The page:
10 [More] Procedures that Will Save Your Sanity
When it comes to running a smooth, successful classroom, good procedures are key. And it’s amazing how even just one new procedure can eliminate a myriad of problems and save you about 500 premature gray hairs.
Last year I shared 10 Procedures that Will Save Your Sanity & the post was so well received that I decided to share 10 more.
Some of these procedures were life-savers for me. And others I’ve come across recently & sure wish I knew about years ago.
I hope you’ll find one to save some of your sanity & make your classroom run just a bit more smoothly.
10 Effective Classroom Procedures for a Smooth-Running Classroom:
- Create a running list of missing work in Word on Google Docs. Trying to track what work is missing & then reminding kids about it can be a nightmare. But keeping a running list on your computer makes it so much easier. Have a document for each class and simply record the students’ names and missing assignments, putting a new name & assignment on each line. For students who were absent, write the appropriate due date next to the assignment. When something is turned in, delete that line. And when you want to inform students of what they’re missing, simply print out as many copies as you need to & give a copy to all the students with missing work.
- Have your students use cover sheets during tests. When a student is struggling on a test and a classmate’s answers are sitting 12 inches away, the temptation to cheat can sometimes be too much. Remove this temptation by requiring your students to cover their answers with a blank sheet of paper.
- Use bellwork. When you consistently have a start-of-class activity (also called bellwork), not only do you maximize every minute and get your students focused right away, but you also provide time for yourself to take attendance, talk to students, and prepare to teach. I explain this strategy in detail here. And if you happen to teach middle school math, I offer a free set of math bellringers here.
- Teach students to sit down & get started as soon as they enter your room. Instead of allowing students to wander around and socialize before class starts, teach them to go right to their desks, get their materials ready, and get started on the bellwork. This keeps your class more focused & on-task and eliminates all kinds of problems.
- Require your students to keep their desks cleared. Instead of allowing students to keep stacks of books on their desk, require them to remove everything except the items they currently need. (They can put them under their desk, on the floor, or in seat sacks like these.) This eliminates so many problems, as it’s much harder to hide off-task activity when there’s nothing to hide it behind. (I explain the rational behind this procedure in more detail here.)
- Require students to grade in a different instrument. Whether students are grading their own or someone else’s papers, make sure they are grading in something very different than what the work was done in. For example, if they took a quiz in pencil, they should grade in pen. This keeps students from being tempted to change answers, and it also keeps you from getting confused about what was there originally and what was added during grading.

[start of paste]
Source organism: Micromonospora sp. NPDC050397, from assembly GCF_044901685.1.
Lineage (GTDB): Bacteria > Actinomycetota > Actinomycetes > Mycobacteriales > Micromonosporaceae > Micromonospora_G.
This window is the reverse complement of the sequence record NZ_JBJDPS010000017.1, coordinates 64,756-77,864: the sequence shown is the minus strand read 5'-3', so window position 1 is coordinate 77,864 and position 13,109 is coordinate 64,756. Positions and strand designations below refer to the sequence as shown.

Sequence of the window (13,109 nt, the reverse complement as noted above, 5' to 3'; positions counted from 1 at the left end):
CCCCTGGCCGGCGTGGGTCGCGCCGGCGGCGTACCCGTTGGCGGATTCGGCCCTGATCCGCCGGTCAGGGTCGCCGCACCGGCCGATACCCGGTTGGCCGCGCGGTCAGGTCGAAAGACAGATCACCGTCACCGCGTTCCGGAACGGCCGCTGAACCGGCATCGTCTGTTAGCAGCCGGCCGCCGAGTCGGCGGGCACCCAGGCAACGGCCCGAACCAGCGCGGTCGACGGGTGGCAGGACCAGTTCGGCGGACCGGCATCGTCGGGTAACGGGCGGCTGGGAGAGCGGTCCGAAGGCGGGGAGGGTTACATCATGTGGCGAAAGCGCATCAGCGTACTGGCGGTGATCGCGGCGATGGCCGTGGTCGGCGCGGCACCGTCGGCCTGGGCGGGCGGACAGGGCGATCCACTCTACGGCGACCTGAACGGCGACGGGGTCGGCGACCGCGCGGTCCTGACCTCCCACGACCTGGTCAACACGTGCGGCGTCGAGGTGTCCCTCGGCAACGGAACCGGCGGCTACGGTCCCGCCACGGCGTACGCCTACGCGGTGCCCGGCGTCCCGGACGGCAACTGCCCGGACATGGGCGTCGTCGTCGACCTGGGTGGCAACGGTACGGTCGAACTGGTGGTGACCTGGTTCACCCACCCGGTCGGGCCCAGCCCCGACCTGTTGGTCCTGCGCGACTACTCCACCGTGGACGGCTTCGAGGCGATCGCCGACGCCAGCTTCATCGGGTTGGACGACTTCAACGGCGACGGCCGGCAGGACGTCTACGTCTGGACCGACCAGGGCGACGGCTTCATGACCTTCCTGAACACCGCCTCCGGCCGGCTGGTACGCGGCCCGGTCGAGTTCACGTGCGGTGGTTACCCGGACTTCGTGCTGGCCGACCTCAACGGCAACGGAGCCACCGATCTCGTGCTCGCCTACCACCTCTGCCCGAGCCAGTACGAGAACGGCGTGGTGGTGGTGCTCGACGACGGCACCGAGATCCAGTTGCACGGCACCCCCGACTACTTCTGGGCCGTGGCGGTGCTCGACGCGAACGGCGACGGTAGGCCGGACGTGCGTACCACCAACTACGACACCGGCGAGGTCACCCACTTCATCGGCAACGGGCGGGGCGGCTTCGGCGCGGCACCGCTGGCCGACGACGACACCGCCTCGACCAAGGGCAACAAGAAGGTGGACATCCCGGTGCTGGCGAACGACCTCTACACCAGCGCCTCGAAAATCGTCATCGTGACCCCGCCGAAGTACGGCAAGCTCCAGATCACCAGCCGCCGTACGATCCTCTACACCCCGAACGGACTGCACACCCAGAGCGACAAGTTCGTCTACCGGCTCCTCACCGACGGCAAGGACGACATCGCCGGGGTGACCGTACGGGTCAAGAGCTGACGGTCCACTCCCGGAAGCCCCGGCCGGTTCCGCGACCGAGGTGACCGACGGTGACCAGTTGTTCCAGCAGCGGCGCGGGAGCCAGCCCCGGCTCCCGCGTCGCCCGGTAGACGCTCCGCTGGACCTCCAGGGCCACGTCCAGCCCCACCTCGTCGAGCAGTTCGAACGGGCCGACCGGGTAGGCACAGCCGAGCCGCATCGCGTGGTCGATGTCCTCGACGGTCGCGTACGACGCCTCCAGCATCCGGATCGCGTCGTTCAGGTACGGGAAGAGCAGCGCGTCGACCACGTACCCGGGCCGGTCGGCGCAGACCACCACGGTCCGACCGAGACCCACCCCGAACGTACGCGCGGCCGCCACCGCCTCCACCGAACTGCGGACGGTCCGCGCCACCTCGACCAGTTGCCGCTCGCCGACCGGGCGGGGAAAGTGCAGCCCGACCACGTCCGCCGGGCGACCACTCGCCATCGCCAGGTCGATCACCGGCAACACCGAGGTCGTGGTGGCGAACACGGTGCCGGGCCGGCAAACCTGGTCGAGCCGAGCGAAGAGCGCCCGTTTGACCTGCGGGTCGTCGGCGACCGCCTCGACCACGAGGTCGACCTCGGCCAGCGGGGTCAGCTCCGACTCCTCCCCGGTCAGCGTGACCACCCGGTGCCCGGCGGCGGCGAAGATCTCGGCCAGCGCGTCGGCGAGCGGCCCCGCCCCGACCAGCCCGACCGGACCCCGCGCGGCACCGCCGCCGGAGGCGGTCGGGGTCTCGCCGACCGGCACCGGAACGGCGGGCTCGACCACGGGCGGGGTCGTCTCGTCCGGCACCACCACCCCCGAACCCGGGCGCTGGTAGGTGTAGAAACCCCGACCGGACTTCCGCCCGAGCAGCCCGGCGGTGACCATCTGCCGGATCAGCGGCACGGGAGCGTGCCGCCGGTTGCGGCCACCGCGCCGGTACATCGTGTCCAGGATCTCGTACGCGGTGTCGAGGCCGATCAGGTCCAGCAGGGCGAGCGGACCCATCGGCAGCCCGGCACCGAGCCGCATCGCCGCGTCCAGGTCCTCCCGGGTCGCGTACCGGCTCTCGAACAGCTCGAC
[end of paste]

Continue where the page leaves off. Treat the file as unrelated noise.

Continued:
- Have students circle their name in red, yellow, or green: green if they understand the concept and are confident about it, yellow if the assignment was hard but they’re pretty sure they got it, and red if they need help or struggled. I love this strategy because it not only ensures their name is on the paper but also allows you to quickly see who needs additional help. (Thanks to Andrea B. for this suggestion, which was shared along with 12 other smart ways to eliminate no-name papers in this post here.)
- Have students post & present problems in class. To go over math or grammar homework, have students put the problems on the board and present them to the class. Not only is this a more efficient use of time than your working them all out yourself, but it also deepens students’ understanding and improves their communication skills. Click here to read more about how to implement this strategy.
- Use the phrase “ask me after class.” When students ask off-topic questions that you don’t have time to answer, make it your policy to simply say, “Great question. Ask me after class.” This response keeps class on-track without squashing kids’ curiosity. If they care enough to ask you later, then you take the time to answer them, but often they forget or were simply trying to get you on a rabbit trail.
- Use “I need help” cards. I just ran across this idea when Emily D. shared it in our Create Your Dream Classroom book club & I’m kind of in love. Here’s how it works: Create a laminated index card for each student with one side saying “I need help” and the other side saying “Working.” When they need help, they flip their card and find another problem that they can do. This eliminates the hand raising and time-wasting while they wait for you to get to them. Genius!
p.s. You know there’s more to procedures than just thinking them up and telling your students, right? You’ve got to actually teach them to your students, and that involves a very specific process. Check out this article for details about how to teach procedures to your students.
And if you haven’t seen the original list (which includes a an ingenious way to solve that annoying pencil problem), click here to discover the original 10 procedures that will save your sanity.
What other procedures help your classroom run smoothly? Share them with a comment below.